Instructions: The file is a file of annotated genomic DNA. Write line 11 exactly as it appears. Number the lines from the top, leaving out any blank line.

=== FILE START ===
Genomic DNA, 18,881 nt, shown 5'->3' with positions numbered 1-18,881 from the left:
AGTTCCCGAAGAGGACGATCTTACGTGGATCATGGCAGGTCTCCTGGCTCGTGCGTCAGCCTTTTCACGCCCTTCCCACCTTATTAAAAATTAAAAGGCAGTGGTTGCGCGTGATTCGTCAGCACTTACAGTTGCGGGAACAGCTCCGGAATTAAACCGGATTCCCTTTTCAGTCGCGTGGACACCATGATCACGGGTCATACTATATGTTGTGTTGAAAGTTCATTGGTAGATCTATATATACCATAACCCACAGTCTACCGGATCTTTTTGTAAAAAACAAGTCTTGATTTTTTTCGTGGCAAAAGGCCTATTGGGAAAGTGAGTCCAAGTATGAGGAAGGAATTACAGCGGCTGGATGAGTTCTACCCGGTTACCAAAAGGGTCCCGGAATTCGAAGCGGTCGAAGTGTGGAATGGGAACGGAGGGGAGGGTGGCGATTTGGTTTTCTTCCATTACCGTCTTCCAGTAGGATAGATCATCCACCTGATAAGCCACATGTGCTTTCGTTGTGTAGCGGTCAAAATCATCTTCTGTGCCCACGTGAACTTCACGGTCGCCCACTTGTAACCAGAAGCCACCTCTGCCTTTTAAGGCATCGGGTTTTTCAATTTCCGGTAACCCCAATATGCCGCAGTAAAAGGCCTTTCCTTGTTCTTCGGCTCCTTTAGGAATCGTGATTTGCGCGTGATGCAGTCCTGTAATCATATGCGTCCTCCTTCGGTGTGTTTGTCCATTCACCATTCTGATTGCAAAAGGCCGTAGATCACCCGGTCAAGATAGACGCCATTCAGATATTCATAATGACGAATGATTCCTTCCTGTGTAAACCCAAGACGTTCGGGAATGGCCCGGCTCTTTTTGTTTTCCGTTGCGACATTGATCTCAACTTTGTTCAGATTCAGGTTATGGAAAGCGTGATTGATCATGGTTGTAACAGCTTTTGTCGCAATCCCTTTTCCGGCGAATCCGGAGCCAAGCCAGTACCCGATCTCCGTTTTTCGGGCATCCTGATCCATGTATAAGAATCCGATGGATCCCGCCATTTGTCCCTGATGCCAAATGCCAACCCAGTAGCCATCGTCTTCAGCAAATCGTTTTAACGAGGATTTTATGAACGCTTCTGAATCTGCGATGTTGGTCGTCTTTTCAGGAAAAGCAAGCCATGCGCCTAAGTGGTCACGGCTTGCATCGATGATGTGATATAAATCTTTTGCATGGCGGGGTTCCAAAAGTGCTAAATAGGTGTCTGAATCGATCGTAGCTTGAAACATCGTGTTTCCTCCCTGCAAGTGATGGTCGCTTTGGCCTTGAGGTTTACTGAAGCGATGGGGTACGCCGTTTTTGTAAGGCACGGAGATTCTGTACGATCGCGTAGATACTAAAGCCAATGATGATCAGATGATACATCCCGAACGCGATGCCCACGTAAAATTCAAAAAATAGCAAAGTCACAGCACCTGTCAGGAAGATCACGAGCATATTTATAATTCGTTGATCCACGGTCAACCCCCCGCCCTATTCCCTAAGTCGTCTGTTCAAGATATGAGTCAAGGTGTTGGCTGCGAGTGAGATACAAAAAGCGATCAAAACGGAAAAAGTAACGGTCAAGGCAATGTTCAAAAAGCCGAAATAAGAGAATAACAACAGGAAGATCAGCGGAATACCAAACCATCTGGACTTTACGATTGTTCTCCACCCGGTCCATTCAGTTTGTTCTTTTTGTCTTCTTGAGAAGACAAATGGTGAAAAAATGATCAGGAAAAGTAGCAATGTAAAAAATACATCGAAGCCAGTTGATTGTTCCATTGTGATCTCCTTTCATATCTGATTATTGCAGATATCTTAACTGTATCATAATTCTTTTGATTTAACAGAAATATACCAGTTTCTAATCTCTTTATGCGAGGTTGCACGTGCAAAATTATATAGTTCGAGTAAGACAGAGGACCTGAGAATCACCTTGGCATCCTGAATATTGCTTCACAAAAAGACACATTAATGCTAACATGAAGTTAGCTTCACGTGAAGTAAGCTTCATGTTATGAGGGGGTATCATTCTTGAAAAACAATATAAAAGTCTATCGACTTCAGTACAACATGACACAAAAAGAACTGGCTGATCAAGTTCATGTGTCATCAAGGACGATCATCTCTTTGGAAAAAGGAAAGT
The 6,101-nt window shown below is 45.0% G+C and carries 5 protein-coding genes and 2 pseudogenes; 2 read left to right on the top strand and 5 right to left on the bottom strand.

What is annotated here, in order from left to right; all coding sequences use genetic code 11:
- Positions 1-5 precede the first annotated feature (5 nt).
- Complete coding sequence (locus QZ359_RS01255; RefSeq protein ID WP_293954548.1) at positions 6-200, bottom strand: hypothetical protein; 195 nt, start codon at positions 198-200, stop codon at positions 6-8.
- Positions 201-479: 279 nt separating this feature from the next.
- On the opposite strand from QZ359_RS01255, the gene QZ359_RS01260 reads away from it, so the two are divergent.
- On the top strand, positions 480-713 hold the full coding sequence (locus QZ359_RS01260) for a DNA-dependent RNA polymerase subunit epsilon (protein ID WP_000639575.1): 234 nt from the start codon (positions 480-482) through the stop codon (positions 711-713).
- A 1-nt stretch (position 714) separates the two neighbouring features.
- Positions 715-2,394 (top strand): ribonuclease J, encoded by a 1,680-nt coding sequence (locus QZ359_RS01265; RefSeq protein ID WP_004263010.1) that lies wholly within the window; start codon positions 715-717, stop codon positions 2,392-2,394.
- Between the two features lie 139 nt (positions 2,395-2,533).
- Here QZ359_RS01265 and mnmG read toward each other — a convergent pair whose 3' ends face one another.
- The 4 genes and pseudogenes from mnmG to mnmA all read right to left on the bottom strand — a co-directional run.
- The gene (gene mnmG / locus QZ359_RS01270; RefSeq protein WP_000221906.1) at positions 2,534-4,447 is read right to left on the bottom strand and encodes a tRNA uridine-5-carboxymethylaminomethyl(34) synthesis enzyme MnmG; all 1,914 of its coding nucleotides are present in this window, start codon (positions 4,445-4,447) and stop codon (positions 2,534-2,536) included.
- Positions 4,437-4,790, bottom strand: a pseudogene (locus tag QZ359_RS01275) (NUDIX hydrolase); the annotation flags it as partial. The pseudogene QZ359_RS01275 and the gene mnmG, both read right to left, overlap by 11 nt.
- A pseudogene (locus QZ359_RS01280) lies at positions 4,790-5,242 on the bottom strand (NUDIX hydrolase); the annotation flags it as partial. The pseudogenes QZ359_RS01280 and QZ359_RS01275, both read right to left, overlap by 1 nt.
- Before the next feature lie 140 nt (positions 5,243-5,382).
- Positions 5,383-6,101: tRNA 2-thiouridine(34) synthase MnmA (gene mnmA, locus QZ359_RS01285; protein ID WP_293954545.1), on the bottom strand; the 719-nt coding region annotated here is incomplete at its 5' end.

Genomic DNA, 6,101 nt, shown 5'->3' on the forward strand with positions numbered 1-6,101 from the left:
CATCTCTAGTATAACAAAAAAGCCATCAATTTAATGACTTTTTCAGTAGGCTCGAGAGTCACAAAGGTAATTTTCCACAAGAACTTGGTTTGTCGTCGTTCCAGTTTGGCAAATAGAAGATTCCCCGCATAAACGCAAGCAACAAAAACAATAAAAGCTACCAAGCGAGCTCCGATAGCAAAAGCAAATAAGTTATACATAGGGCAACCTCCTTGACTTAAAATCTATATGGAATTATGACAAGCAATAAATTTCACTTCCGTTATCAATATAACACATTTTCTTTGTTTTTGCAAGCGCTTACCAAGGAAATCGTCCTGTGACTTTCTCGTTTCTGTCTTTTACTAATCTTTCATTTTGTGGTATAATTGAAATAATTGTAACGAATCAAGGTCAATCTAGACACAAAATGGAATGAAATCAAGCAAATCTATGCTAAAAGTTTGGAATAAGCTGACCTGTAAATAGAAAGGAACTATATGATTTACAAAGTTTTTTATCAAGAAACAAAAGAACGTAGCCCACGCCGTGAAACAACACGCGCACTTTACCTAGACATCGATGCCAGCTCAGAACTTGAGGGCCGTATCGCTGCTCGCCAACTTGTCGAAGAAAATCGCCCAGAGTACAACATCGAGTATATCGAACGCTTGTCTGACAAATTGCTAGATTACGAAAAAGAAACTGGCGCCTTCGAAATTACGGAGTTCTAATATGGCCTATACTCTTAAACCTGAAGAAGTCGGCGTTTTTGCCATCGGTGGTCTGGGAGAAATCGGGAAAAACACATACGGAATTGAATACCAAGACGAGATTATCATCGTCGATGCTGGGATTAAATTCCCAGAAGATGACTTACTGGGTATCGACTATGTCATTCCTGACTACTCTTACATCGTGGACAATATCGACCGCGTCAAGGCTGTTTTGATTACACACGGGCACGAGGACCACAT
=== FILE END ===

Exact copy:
- Positions 715-2,394 (top strand): ribonuclease J, encoded by a 1,680-nt coding sequence (locus QZ359_RS01265; RefSeq protein ID WP_004263010.1) that lies wholly within the window; start codon positions 715-717, stop codon positions 2,392-2,394.